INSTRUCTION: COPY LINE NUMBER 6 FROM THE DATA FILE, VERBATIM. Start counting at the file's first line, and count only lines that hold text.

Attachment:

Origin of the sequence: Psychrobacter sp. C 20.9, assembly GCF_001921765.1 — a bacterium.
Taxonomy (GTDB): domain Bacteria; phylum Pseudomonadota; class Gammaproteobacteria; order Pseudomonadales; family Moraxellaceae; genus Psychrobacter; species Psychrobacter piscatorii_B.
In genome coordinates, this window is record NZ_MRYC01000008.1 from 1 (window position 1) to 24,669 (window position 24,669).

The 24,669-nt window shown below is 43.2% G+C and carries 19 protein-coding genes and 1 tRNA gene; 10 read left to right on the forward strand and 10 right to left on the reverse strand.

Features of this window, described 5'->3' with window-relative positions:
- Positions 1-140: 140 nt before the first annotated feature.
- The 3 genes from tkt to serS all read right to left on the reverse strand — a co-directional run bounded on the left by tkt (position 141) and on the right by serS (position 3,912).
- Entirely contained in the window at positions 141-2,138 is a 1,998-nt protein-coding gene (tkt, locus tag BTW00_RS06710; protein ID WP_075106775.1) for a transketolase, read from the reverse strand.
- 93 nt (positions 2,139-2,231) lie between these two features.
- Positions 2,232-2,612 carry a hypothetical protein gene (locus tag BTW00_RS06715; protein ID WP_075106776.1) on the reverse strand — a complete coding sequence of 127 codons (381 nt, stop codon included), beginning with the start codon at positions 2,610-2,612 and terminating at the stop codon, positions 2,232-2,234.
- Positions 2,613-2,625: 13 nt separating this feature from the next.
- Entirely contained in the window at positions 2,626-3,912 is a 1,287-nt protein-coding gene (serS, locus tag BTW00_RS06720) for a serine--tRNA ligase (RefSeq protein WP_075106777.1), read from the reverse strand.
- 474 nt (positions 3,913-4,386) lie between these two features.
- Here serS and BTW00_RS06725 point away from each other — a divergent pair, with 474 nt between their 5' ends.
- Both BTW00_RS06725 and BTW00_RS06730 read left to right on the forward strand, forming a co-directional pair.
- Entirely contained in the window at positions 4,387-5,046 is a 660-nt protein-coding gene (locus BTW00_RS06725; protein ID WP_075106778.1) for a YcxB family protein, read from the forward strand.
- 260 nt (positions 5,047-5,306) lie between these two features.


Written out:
- Positions 1-140: 140 nt before the first annotated feature.